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Cannabinoid biosynthesis in yeast, an industry game changer

November 18, 2020  By Jonathan Lee

Deloitte estimates the Canadian market for edibles, and extracts to be worth $2.7 billion annually. (Photo: AdobeStock)

Whether we want to admit it or not, genetic engineering is a huge part of modern life. It’s in our food, medicine and now it’s going to become part of the cannabis industry. In the past months, several companies have announced the successful use of genetic engineering to produce cannabinoids in yeast.

What is biosynthesis?
This process, known as biosynthesis, involves taking the genes for making cannabinoids out of the cannabis plant and introducing them into yeast. The idea is to use yeast in the same way as the alcohol industry, brewing up large vats that can be siphoned off as required. The concept of genetically engineering yeast is not new. Yeast has been used by biologists and biochemists for over a century, due to its ease of use and simple biology. In fact, working with yeast is one of the most basic skills that is being taught to students in the Life Sciences field.

The proposed innovation is to use yeast to produce large volumes of pure cannabinoids which could then be used to infuse a variety of products. These cannabinoids would be chemically and physically identical to those produced by cannabis cultivators. This comes at a great time for a cannabis industry as it looks to transition into a line of non-smokable products like edibles, concentrates, oils, vaporizers, drinks and cosmetics to name a few. The concept of biosynthesis has become more popular over the last few years with a 2019 publication in Nature, one of the most prestigious science journals in the world.

The wave of investments that came with the initial cannabis boom pre-legalization is over. Cannabis companies continue to struggle to make a profit and the price of production remains too high. Biosynthesis brings the promise of greatly reduced costs, increased production and increased accessibility for consumers. It also seems to be a proposed solution for some of the major problems plaguing cannabis cultivators: increased quality assurance by providing a purer product, decreased variability between harvests, an infinite growing season and the elimination of certain health concerns like powdery mildew and mold.


Companies leading the innovation

In September 2020, Willow Biosciences in Calgary, Alta. announced the successful completion of a 500-litre pilot to produce cannabigerol (CBG), a rare cannabinoid that is becoming increasingly popular with consumers. This made it the first company to produce “material amounts” of cannabinoids biosynthetically. Rare cannabinoids are naturally produced at such low levels in the cannabis plant that they cannot be economically extracted with high purity. The company has stated that it is aiming to commercialize by the first half of 2021. The development was made possible, in part, by the contribution of its partner company, Albany Molecular Research Inc. As reported by Synbiobeta, in 2019, Willow Biosciences had raised $30 million from investors.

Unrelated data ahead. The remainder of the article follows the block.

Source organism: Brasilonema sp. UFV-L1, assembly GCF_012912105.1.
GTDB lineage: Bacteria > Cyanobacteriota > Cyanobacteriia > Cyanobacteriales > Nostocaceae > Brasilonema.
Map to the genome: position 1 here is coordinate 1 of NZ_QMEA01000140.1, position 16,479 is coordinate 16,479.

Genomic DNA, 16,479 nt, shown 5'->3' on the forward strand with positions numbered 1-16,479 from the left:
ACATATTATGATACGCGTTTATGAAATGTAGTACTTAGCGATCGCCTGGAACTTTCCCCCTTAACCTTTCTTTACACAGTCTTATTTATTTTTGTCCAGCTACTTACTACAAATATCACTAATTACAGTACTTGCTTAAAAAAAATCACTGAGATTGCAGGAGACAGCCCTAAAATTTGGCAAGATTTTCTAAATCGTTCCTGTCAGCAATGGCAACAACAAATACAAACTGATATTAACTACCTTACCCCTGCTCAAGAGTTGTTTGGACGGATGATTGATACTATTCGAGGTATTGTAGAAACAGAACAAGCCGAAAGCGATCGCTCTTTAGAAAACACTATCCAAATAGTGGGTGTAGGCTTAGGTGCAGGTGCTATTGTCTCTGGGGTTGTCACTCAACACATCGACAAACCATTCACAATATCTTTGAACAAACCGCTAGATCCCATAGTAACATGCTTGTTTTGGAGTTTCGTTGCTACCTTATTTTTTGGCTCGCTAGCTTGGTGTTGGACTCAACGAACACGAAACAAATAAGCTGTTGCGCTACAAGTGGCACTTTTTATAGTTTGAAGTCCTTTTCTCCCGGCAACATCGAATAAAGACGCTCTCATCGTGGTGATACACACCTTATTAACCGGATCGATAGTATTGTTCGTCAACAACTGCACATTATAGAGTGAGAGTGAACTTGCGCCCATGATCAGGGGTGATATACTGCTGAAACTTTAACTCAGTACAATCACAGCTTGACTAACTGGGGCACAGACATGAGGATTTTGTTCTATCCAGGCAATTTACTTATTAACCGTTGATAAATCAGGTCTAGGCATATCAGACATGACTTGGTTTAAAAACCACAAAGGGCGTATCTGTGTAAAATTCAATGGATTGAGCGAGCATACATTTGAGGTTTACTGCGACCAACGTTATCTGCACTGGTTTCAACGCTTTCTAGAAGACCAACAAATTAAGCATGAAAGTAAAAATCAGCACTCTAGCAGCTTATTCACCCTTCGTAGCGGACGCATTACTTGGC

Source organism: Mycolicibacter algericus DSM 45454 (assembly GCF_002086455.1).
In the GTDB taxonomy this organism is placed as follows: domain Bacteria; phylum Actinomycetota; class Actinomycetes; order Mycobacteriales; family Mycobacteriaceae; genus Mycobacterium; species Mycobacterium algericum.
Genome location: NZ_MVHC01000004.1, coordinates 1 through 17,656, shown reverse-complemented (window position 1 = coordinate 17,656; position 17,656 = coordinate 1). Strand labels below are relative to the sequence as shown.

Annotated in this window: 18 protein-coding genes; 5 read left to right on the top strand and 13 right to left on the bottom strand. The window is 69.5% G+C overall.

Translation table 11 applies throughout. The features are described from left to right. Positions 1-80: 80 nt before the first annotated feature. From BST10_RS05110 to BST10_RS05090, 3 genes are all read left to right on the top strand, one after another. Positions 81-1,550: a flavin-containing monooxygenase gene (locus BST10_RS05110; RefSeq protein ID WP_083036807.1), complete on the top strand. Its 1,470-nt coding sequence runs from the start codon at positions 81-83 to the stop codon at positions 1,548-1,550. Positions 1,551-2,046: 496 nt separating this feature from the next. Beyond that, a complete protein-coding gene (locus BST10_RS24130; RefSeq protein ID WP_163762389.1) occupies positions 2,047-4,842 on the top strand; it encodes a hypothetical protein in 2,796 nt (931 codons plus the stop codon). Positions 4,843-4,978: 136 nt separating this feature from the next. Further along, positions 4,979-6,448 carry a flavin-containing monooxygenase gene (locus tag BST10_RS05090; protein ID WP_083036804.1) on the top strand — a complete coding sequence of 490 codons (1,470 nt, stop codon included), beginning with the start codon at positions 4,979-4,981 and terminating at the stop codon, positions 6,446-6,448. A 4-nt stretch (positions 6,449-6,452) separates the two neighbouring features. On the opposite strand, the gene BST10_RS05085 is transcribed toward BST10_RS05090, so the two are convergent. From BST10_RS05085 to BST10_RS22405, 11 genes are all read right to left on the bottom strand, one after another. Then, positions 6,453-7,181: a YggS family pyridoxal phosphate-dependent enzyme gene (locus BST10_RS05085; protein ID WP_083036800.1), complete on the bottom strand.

Hyasynth Biologicals was founded in 2014 in Montreal, Que. and was the first player in the yeast biosynthesis sector. In September 2020, the company announced that it had produced and sold the world’s first biosynthetic cannabidiol (CBD). The company has stated that it is now scaling up its production capacity with the aim to deliver by 2021. Hyasynth has been primarily financed by two significant investments from Organigram Holdings Inc. – an initial $5 million in September 2018 and a second investment of $2.5 million in October 2020.

Amyris is a company focused on the “clean health and beauty” market. In December 2019, it announced the first successful shipment of biosynthetic cannabinoid to its partner, LAVVAN. Furthermore, in September 2020, the company announced the successful scale-up of its production of CBG, aiming to deliver later this year. Amyris has the largest potential funding of any company in the biosynthetic sector, having signed a $300 million deal with LAVVAN in March 2019.

The future of the sector

Right now, cannabinoid biosynthesis in yeast has yet to be taken to full commercial scale. However, as can be seen, several companies are getting close and the benefits are becoming more apparent. Hyasynth has stated that it can produce cannabinoids in 1 week, as opposed to the several months required by cannabis cultivators. Eight Capital has stated that Willow’s production costs are $1,000-$2,000 per kilogram, compared to the wholesale price of $5,000 per kilogram for cannabis cultivators. The implication is that yeast biosynthesis technology will be able to provide a larger, more steady supply of cheap cannabinoids for consumers and industry partners.

However, some in the cannabis industry remain skeptical. Are these claims wildly optimistic and only marketing fluff? The real test will be to see biosynthesis running in full production environments and its impact on the performance of the industry during the first half of 2021. If the technology proves viable and is embraced by the community, the impact on the cannabis industry will be revolutionary!

Jonathan Lee recently graduated with a Masters of Science from the University of Toronto and is embarking on a career in molecular biology.

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